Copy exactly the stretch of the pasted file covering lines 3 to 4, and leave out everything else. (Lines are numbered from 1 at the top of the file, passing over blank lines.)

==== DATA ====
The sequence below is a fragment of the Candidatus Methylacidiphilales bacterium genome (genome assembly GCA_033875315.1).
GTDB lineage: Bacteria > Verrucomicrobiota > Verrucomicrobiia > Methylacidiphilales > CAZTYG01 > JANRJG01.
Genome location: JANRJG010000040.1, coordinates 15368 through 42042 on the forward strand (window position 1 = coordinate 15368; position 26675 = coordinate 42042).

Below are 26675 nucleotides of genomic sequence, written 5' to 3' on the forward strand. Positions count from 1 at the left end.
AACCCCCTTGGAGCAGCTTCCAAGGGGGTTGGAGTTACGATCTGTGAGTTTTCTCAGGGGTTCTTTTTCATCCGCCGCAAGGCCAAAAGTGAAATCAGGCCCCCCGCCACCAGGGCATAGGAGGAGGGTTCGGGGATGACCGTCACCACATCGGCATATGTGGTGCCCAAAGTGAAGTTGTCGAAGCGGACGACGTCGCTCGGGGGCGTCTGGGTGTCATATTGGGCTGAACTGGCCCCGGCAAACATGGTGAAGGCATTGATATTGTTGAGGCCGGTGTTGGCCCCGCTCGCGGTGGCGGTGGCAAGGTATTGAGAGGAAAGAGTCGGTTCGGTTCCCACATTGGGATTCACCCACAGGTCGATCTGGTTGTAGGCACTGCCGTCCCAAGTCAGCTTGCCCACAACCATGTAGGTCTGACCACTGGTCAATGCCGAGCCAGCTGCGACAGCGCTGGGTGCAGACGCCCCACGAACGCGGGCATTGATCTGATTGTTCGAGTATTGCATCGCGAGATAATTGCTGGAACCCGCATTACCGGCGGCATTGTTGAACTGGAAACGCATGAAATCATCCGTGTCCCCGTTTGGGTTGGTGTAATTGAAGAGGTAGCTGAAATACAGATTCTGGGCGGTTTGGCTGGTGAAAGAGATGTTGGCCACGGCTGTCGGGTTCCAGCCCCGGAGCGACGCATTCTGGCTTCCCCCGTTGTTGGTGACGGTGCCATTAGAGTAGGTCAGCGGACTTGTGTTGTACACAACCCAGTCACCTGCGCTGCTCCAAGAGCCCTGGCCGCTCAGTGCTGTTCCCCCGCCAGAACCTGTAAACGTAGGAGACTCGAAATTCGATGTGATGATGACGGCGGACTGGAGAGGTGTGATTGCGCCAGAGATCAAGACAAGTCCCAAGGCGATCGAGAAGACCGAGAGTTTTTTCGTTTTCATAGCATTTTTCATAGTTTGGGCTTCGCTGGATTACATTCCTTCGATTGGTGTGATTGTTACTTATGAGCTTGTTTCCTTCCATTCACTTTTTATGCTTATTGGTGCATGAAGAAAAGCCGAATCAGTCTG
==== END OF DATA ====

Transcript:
Genome location: JANRJG010000040.1, coordinates 15368 through 42042 on the forward strand (window position 1 = coordinate 15368; position 26675 = coordinate 42042).

Below are 26675 nucleotides of genomic sequence, written 5' to 3' on the forward strand. Positions count from 1 at the left end.